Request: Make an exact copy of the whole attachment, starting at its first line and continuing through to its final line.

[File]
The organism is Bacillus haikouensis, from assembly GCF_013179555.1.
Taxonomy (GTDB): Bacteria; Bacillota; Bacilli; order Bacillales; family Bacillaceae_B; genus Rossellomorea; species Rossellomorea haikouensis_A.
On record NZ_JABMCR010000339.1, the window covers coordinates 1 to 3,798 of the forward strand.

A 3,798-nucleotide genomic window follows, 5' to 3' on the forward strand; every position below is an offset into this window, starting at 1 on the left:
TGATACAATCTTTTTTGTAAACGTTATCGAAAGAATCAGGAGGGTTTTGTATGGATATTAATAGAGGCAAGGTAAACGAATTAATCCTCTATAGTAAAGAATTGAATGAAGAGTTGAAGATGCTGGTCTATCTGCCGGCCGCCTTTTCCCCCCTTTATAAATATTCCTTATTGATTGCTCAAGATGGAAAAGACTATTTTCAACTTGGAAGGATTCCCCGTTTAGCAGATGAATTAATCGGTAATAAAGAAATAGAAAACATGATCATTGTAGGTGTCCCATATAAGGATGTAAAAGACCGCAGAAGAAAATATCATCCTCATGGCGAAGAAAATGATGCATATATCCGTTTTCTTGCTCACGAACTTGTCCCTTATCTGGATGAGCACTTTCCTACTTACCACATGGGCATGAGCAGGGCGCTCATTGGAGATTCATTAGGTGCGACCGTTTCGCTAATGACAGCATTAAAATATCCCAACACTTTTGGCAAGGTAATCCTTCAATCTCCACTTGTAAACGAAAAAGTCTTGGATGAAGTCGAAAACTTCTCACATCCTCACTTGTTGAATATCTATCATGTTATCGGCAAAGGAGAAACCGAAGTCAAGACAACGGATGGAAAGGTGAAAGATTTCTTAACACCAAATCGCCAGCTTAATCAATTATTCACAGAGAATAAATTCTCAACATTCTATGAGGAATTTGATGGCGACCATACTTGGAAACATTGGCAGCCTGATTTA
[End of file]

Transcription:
The organism is Bacillus haikouensis, from assembly GCF_013179555.1.
Taxonomy (GTDB): Bacteria; Bacillota; Bacilli; order Bacillales; family Bacillaceae_B; genus Rossellomorea; species Rossellomorea haikouensis_A.
On record NZ_JABMCR010000339.1, the window covers coordinates 1 to 3,798 of the forward strand.

A 3,798-nucleotide genomic window follows, 5' to 3' on the forward strand; every position below is an offset into this window, starting at 1 on the left:
TGATACAATCTTTTTTGTAAACGTTATCGAAAGAATCAGGAGGGTTTTGTATGGATATTAATAGAGGCAAGGTAAACGAATTAATCCTCTATAGTAAAGAATTGAATGAAGAGTTGAAGATGCTGGTCTATCTGCCGGCCGCCTTTTCCCCCCTTTATAAATATTCCTTATTGATTGCTCAAGATGGAAAAGACTATTTTCAACTTGGAAGGATTCCCCGTTTAGCAGATGAATTAATCGGTAATAAAGAAATAGAAAACATGATCATTGTAGGTGTCCCATATAAGGATGTAAAAGACCGCAGAAGAAAATATCATCCTCATGGCGAAGAAAATGATGCATATATCCGTTTTCTTGCTCACGAACTTGTCCCTTATCTGGATGAGCACTTTCCTACTTACCACATGGGCATGAGCAGGGCGCTCATTGGAGATTCATTAGGTGCGACCGTTTCGCTAATGACAGCATTAAAATATCCCAACACTTTTGGCAAGGTAATCCTTCAATCTCCACTTGTAAACGAAAAAGTCTTGGATGAAGTCGAAAACTTCTCACATCCTCACTTGTTGAATATCTATCATGTTATCGGCAAAGGAGAAACCGAAGTCAAGACAACGGATGGAAAGGTGAAAGATTTCTTAACACCAAATCGCCAGCTTAATCAATTATTCACAGAGAATAAATTCTCAACATTCTATGAGGAATTTGATGGCGACCATACTTGGAAACATTGGCAGCCTGATTTA